White-bellied Storm-petrel (Fregetta grallaria)

White-bellied Storm-petrel

[order] PROCELLARIIFORMES | [family] Hydrobatidae | [latin] Fregetta grallaria | [authority] Vieillot, 1817 | [UK] White-bellied Storm-petrel | [FR] Oceanite a ventre blanc | [DE] Weissbauch-Sturmschwalbe | [ES] Paino Ventriblanco | [NL] Witbuikstormvogeltje


Monotypic species


Storm-petrels are rather small and often dark colored tubenoses with a world wide distribution. All have fine black bills with very pronounced tubes. Storm Petrels are separated in two groups: the long legged, Southern Hemisphere birds subfamily Oceanitinae and the shorter legged species of more northern seas the subfamily Hydrobatinae. The first groups shows more morphological differences than the second. The genera are characterised on colour patterns, the condition of the nasal tubes, tail shape, structure of claws and proportions of the leg bones. The genus Fregetta have their plumage black above, white below and white upper tail coverts; nasal tube free at end and upturned, half culmen in length; tarsus booted in front, webs black, basal joint middle toe flattened, claws blunt and flattened.

Physical charateristics

A small, compact storm-petrel with a square cut tail, white forehead, face and underparts and a broad dark mark through the eye. Upperparts are dark grey. Various colour phases have been observed, including a dark phase, having sooty plumage, with only the rump and belly showing white.

Listen to the sound of White-bellied Storm-petrel

[audio:http://www.planetofbirds.com/MASTER/PROCELLARIIFORMES/Hydrobatidae/sounds/White-bellied Storm-petrel.mp3]

Copyright remark: Most sounds derived from xeno-canto

wingspan min.: 45 cm wingspan max.: 47 cm
size min.: 19 cm size max.: 20 cm
incubation min.: 0 days incubation max.: 0 days
fledging min.: 0 days fledging max.: 0 days
broods: 1   eggs min.: 1  
      eggs max.: 1  


Southern Ocean : widespread. This species ranges widely over most oceans in the southern Hemisphere, breeding on Lord Howe Island (Australia), the Kermadec Islands (New Zealand), the Austral Islands (French Polynesia) and Juan Fernandez Islands, Chile in the Pacific Ocean, Tristan da Cunha and Gough Island (St Helena to UK) in the Atlantic Ocean, and Ile Saint-Paul (French Southern Territories) in the Indian Ocean.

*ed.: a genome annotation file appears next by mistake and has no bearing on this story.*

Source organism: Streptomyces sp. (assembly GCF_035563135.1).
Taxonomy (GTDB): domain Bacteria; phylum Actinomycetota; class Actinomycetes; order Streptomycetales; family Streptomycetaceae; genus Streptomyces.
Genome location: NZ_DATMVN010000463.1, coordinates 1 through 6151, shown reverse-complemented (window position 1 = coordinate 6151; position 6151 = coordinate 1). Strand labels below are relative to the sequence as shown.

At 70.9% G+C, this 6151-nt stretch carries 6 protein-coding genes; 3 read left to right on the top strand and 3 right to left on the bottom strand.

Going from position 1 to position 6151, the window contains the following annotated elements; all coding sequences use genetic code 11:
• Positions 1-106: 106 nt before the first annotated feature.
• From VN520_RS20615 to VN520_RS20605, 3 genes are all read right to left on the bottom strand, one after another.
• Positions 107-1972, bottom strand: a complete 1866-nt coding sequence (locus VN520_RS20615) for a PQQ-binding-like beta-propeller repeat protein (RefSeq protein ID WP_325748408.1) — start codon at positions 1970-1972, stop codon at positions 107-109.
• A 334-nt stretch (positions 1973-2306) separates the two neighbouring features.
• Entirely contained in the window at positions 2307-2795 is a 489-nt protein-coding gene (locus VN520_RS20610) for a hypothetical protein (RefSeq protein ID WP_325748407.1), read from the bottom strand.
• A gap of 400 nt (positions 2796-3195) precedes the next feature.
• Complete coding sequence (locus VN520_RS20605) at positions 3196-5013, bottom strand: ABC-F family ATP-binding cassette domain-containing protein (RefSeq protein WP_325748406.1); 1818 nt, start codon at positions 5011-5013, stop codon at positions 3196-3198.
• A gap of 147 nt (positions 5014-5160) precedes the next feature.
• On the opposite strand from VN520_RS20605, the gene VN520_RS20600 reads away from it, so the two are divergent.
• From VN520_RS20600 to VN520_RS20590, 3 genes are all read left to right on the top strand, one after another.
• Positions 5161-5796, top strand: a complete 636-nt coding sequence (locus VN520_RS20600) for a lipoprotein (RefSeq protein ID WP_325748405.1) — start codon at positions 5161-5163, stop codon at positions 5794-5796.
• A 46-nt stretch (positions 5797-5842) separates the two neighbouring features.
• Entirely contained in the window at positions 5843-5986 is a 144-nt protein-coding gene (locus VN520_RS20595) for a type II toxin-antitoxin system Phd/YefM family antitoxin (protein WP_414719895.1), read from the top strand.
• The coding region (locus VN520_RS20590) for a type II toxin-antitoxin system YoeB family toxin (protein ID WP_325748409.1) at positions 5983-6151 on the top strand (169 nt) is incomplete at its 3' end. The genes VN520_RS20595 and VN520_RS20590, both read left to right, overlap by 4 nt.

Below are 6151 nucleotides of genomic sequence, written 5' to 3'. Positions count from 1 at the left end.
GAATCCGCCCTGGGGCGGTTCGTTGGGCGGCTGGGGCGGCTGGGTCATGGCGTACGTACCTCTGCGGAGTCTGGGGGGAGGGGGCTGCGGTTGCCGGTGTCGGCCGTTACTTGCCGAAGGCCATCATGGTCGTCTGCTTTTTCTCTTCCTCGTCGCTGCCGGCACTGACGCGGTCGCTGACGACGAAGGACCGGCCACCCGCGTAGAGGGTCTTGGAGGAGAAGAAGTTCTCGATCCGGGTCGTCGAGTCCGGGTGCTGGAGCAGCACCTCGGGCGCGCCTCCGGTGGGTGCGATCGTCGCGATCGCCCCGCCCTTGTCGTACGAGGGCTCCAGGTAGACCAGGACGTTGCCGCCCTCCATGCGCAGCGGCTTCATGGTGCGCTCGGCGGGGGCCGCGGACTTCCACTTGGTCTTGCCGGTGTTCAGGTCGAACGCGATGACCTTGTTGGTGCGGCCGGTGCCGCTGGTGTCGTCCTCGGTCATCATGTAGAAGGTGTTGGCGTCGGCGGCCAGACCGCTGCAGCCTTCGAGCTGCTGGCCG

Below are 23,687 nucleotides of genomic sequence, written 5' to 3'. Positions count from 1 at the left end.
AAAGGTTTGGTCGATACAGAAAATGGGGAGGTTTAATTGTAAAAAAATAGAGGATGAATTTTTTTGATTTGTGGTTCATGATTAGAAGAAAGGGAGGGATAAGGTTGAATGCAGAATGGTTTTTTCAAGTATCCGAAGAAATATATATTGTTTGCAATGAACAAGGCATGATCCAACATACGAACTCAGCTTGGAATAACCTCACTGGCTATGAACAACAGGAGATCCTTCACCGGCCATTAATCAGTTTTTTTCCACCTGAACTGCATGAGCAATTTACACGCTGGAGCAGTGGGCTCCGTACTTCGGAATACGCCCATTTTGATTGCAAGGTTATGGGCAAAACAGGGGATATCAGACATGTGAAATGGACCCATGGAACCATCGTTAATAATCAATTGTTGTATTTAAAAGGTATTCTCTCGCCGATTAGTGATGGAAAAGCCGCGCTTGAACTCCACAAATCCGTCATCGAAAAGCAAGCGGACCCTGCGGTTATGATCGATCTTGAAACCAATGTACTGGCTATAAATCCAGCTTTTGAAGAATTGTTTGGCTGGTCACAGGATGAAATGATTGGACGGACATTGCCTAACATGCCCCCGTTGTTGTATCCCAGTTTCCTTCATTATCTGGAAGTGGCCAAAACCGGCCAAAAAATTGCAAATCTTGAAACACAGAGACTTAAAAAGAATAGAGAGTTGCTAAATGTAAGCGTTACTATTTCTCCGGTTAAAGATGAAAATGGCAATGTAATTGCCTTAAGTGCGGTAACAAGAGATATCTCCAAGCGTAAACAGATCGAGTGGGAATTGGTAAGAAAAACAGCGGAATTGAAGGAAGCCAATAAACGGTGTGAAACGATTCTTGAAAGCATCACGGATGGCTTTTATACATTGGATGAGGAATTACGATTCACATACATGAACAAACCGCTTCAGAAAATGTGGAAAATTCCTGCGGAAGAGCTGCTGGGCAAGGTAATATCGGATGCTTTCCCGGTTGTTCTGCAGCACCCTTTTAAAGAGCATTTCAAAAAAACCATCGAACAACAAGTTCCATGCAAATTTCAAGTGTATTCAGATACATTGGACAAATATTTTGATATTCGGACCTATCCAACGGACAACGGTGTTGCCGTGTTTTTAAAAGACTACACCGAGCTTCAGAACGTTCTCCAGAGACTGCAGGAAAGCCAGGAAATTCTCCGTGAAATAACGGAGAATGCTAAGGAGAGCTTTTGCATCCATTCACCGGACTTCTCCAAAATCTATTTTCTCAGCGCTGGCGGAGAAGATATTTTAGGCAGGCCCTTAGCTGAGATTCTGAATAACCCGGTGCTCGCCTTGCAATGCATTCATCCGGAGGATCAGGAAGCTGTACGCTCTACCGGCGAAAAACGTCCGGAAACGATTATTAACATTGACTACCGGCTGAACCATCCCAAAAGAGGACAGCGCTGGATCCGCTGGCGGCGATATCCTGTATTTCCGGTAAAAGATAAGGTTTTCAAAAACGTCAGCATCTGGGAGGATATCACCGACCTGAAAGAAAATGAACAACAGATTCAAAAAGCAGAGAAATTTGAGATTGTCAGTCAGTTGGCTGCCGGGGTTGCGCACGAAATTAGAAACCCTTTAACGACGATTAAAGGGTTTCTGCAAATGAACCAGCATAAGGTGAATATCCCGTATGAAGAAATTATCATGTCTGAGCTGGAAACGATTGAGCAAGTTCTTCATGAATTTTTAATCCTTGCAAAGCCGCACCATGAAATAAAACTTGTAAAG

This marine species is highly pelagic and rarely approaches land except when near colonies. It forms loose colonies on offshore islands or stacks, generally amonst boulder scree or on grassy slopes up to 450 m above sea level, nesting in rock crevices or burrows


The White-bellied Storm-Petrel breeds in late summer and autumn. Eggs are laid from January to March, and the young fledge in May. It nests in crevices between large volcanic rocks, or in burrows excavated in banks. The nest chamber is sparsely lined with dried grass. It occurs at sea during the day, and returns to its breeding colonies at night. The young are fed by both parents on a mixture of crustaceans and squid.

Feeding habits

The White-bellied Storm-Petrel forages by skimming low over the ocean, sometimes pattering the water with its feet, and plucking small crustaceans and squid from beneath the surface of the water. It forages both at day and at night, usually far from shore.


This species has an extremely large range, and hence does not approach the thresholds for Vulnerable under the range size criterion (Extent of Occurrence <20,000 km2 combined with a declining or fluctuating range size, habitat extent/quality, or population size and a small number of locations or severe fragmentation). Despite the fact that the population trend appears to be decreasing, the decline is not believed to be sufficiently rapid to approach the thresholds for Vulnerable under the population trend criterion (>30% decline over ten years or three generations). The population size is very large, and hence does not approach the thresholds for Vulnerable under the population size criterion (<10,000 mature individuals with a continuing decline estimated to be >10% in ten years or three generations, or with a specified population structure). For these reasons the species is evaluated as Least Concern.
White-bellied Storm-petrel status Least Concern


Apparently disperses N to lower latitudes, but probably not as widely as F. tropica. In general, movements poorly known, as specific identification of these 2 species often very difficult, especially at sea.

Distribution map

White-bellied Storm-petrel distribution range map

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